Belladonna / Phenobarbital / Ergotamine Tartrate

Pronunciation: Bell-ah-DON-ah/Fee-no-BAR-bih-tahl/ehr-GOT-ah-mean TAR-trate
Class: GI anticholinergic

Trade Names:
Bellamine
- Tablets 0.2 mg levorotatory alkaloids of belladonna/40 mg phenobarbital/0.6 mg ergotamine

Pharmacology

Inhibition of the sympathetic and parasympathetic nervous system by ergotamine and belladonna, respectively, reinforced by the synergistic activity of phenobarbital in dampening the cortical centers.

Indications and Usage

Management of disorders characterized by nervous tension and exaggerated autonomic response; menopausal disorders with hot flushes, sweats, restlessness, and insomnia; CV disorders with palpitation, tachycardia, chest oppression, and vasomotor disturbances; GI disorders with hypermotility, hypersecretion, “nervous stomach,” diarrhea, constipation; interval treatment of recurrent, throbbing headache.

Contraindications

Peripheral vascular disease; coronary heart disease; hypertension; impaired hepatic or renal function; sepsis; pregnancy; breast-feeding mothers; glaucoma; coadministration of ergotamine and dopamine; history of manifest or latent porphyria; patients with history of restlessness and/or excitement with phenobarbital use; hypersensitivity to any component of the product.

Dosage and Administration

Adults

PO 1 tablet in morning and evening.

Do not administer within 24 h of treatment with another 5-HT 1 agonist or other ergot-containing or ergot-type drug (eg, methysergide).

Storage/Stability

Store at controlled room temperature (59° to 86°F).

Drug Interactions

Beta-adrenergic blocking agents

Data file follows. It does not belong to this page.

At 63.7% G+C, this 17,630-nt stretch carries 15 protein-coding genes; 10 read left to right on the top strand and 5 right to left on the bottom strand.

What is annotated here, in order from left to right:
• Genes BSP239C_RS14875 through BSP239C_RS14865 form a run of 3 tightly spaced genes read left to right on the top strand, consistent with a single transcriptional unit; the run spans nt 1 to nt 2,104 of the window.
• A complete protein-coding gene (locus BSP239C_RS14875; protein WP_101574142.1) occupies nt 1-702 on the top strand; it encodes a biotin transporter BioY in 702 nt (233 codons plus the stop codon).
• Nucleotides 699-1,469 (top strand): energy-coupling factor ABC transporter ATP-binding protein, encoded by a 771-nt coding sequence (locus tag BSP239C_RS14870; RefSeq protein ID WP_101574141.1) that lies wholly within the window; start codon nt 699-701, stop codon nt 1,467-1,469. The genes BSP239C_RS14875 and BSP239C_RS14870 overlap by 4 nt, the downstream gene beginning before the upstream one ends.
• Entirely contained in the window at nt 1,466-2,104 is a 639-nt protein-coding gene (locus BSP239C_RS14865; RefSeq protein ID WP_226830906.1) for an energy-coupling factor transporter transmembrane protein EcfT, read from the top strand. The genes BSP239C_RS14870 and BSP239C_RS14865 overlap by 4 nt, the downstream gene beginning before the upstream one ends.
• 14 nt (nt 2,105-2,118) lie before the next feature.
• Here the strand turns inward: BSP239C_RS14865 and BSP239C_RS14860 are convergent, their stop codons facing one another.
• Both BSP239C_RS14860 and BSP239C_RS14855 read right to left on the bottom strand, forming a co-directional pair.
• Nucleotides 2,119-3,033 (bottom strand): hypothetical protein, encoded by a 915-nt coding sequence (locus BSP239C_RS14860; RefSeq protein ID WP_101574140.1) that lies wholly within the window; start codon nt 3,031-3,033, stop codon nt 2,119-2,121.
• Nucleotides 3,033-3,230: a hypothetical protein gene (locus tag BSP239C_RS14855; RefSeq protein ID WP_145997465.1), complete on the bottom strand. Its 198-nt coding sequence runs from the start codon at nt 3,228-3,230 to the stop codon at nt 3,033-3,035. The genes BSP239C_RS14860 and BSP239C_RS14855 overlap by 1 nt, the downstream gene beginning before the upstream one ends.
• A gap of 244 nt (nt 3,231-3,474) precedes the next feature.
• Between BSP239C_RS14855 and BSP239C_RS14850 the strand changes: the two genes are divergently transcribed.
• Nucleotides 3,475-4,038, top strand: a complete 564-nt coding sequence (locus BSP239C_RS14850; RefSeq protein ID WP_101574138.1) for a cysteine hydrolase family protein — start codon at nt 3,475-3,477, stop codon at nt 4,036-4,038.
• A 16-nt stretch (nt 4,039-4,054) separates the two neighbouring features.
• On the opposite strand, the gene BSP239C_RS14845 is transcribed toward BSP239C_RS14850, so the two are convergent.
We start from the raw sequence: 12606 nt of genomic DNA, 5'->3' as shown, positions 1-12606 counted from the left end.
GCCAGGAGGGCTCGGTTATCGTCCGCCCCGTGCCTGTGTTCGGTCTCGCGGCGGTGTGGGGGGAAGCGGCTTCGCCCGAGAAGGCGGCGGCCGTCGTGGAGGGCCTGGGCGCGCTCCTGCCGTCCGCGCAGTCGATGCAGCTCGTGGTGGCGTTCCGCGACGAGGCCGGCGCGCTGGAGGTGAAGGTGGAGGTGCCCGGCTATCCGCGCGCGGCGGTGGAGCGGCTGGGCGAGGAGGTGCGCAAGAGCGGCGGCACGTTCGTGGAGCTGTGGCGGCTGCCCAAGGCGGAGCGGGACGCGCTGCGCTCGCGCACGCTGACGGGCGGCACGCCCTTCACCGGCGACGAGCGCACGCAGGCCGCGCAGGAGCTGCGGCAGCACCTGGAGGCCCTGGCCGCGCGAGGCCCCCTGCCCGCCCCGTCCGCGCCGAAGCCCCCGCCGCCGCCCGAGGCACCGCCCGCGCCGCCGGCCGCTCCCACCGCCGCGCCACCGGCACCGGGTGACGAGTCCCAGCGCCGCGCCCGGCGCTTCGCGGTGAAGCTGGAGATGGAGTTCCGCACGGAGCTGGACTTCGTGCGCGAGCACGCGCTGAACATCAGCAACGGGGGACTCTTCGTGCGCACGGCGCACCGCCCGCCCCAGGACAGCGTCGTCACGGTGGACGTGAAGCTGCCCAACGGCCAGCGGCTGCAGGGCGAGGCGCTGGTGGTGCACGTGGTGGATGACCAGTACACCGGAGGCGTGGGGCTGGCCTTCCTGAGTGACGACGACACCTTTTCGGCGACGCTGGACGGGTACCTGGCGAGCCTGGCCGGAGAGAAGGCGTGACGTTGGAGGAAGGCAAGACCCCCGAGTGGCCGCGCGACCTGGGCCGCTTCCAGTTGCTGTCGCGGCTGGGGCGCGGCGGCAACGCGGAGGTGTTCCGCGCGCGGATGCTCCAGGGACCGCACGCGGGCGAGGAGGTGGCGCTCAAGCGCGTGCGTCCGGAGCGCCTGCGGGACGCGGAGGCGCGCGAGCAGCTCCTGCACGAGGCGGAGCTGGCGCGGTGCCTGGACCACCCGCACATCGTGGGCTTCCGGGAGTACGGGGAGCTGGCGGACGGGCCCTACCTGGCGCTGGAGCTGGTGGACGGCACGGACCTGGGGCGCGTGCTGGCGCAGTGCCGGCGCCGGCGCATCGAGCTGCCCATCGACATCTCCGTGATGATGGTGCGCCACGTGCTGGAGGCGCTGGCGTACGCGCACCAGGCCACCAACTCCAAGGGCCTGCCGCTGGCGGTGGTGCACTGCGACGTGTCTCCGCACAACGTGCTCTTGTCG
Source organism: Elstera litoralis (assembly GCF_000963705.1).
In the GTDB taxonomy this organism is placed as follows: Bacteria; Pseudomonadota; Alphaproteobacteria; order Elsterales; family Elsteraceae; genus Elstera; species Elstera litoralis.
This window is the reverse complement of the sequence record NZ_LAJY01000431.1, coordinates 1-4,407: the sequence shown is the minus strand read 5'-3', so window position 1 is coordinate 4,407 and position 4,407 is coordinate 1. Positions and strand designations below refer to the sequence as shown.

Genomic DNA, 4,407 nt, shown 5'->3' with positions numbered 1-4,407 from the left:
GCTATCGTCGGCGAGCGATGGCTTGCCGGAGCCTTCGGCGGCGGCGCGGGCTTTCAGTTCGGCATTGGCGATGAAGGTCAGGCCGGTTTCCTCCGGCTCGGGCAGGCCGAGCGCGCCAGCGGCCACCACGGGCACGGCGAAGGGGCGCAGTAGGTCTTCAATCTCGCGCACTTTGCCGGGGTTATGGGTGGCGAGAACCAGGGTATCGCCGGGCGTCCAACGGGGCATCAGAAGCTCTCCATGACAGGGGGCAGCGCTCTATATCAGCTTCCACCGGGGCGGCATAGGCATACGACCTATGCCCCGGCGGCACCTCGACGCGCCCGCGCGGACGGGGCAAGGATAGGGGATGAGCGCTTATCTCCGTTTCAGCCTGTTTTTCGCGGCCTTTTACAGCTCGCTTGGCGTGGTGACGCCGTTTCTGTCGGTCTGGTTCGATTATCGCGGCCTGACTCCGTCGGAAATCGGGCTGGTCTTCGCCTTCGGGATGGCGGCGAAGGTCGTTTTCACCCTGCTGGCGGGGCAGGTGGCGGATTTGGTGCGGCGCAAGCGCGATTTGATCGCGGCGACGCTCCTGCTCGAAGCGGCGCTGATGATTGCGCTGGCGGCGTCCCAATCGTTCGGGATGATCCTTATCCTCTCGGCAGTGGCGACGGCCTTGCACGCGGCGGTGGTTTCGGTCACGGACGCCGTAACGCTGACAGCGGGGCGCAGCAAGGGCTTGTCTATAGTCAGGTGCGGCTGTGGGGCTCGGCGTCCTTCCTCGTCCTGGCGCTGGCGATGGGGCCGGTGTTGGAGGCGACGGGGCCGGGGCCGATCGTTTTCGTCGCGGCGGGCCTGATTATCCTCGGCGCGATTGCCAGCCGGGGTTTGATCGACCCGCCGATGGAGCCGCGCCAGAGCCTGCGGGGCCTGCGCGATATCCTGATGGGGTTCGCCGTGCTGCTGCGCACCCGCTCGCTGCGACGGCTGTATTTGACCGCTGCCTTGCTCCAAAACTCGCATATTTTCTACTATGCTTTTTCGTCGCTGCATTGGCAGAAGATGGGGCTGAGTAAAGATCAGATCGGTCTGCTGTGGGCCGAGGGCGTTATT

Excessive vasoconstriction may occur.

CNS depressants (eg, alcohol, narcotic analgesics, phenothiazines, tricyclic antidepressants)

Depressant action may be potentiated.

Doxycycline, estrogen, griseofulvin, quinidine

Pharmacologic effects of these agents may be decreased.

Hydantoins (eg, phenytoin)

Effects of hydantoins may be increased or decreased.

Oral anticoagulants (eg, warfarin)

Anticoagulant activity as measured by prothrombin time may be decreased.

Valproic acid

Pharmacologic effects of phenobarbital may be increased.

Laboratory Test Interactions

None well documented.

Adverse Reactions

Cardiovascular

Palpitations; tachycardia.

CNS

Drowsiness.

EENT

Blurred vision.

GI

Dry mouth; decreased GI motility.

Genitourinary

Urinary retention.

Miscellaneous

Tingling and other paresthesias of the extremities; decreased sweating; flushing.

Precautions

Monitor

Discontinue therapy and notify health care provider immediately if any of the following symptoms occur: numbness, tingling, coldness, or paleness in the fingers or toes; muscle pain in arms or legs; weakness in the legs; chest pain, tightness, or pressure; changes in heart rate; sudden worsening of headache; swelling; or itching.


Pregnancy

Category X .

Lactation

Ergot alkaloids excreted in breast milk.

Children

Safety and efficacy not established.

Special Risk Patients

Use with caution in patients with bronchial asthma or obstructive uropathy.

Drug dependence

Because of presence of phenobarbital, has abuse potential and may cause true addiction.

Overdosage

Symptoms

Symptoms may be attributable to any 1 or more of the 3 active ingredients; which toxic symptoms might predominate in an individual would be impossible to predict.

Patient Information

  • Advise patient to take 1 tablet twice daily (morning and evening) without regard to meals but to take with food if GI upset occurs.
  • Caution patient not to take more than 16 tablets in 1 wk because of the risk of toxic effects developing.
  • Instruct patient to avoid alcoholic beverages and other depressants while taking this medication.
  • Advise patient that drug may impair judgment, thinking, or motor skills or cause drowsiness and to use caution while driving or performing other tasks requiring mental alertness until tolerance is determined.
  • Advise patient to stop taking the drug and notify health care provider if any of the following symptoms occur: numbness, tingling, coldness, or paleness in the fingers or toes; muscle pain in arms or legs; weakness in the legs; chest pain, tightness, or pressure; changes in heart rate; sudden worsening of headache; swelling; or itching.

Copyright © 2009 Wolters Kluwer Health.

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